Chair of Parliament’s portfolio committee on trade and industry, Joan Fubbs, told Fin24 on Tuesday that Parliament, the Department of Trade and Industry and the Presidency wanted to conclude a Brexit trade regime with the United Kingdom, but that this would have to wait for the next term of Parliament.
This comes as Minister of Trade and Industry Rob Davies continues to work with his UK counterpart, George Hollingbery, to resolve outstanding issues in a trade arrangement following Brexit.
By February, the plan was to seal a post-Brexit trade regime by the first week of March. Last week, UK Prime Minister Theresa May suffered the blow of Parliament rejecting her Brexit deal in a series of meetings at the House of Commons.
'No way to make progress'
Fubbs told Fin24 that because Tuesday was the last of the committee's meetings for the current administration, and the UK Parliament was still deciding on the details of Brexit, there was no feasible way to make progress on the matter before the next term.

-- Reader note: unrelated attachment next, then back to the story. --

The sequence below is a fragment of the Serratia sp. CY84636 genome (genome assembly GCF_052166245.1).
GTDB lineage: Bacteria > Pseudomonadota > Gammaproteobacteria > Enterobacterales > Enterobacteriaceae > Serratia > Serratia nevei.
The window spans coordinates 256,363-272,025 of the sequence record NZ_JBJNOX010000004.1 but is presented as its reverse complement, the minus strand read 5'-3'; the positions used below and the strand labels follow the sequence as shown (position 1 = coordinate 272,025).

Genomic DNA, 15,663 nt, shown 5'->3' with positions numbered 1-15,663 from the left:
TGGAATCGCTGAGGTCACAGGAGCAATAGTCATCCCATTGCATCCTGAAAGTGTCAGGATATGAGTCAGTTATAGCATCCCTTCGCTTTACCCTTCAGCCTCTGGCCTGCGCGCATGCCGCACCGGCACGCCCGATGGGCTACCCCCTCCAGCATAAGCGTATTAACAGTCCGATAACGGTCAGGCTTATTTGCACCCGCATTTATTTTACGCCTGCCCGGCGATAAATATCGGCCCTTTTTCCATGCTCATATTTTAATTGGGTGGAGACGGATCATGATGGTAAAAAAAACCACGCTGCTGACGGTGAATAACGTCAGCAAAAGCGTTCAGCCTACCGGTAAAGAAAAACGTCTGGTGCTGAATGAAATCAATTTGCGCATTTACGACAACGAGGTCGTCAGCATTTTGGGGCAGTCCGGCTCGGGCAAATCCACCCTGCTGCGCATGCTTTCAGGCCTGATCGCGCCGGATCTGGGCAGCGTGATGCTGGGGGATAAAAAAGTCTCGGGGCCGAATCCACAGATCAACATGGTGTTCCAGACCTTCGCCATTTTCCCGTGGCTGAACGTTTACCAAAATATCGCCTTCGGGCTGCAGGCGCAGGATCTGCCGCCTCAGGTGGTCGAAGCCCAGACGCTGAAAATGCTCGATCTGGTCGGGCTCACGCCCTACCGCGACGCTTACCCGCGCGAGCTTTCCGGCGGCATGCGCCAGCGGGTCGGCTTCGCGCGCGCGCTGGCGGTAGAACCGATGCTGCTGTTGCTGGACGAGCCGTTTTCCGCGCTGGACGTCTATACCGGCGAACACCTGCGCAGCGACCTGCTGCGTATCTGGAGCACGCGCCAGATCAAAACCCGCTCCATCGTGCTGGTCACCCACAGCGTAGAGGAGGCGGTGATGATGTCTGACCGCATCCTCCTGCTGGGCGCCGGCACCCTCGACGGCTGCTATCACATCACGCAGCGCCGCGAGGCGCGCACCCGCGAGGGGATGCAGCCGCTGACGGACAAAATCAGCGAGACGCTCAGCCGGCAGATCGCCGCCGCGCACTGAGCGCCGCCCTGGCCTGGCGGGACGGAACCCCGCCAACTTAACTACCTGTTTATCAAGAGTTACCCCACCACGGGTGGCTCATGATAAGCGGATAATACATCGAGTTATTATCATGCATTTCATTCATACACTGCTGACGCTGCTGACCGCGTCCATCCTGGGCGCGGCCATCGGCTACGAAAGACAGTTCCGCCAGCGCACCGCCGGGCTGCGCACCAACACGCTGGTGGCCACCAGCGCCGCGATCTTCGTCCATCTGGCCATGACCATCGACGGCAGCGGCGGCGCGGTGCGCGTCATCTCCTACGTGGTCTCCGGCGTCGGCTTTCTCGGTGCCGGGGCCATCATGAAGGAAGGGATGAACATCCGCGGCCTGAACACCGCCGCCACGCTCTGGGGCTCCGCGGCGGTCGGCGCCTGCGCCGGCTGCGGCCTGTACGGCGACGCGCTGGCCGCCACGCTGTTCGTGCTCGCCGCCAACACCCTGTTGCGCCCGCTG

"I have asked them to take it off the order paper.
They had indicated they would be signing an MOU, but it was expected that things would work out differently in the House of Commons. But that doesn’t mean everything is thrown out," said Fubbs.
Fubbs said if anything needed urgent attention in the trade regime between South Africa and the UK, the power to officiate it would rest in the office of the Presidency. However, she said such a move would rely more on good faith between the two countries than law.
We only have the president
"The only mechanism we have is the president who can sign a minute, but it is a moral force rather than a legal force, and would have to be ratified in Parliament in June," Fubbs said.
Fubbs reminded Fin24 that the House would be dissolved on Wednesday 20 March, and that members would be directing their attention towards campaigning ahead of the general elections taking place in May.
"I am confident because they are here, along with the opposition. Not one member of this Parliament didn’t want us to sign, because it is in the interest, not just of South Africans, but the region," she said.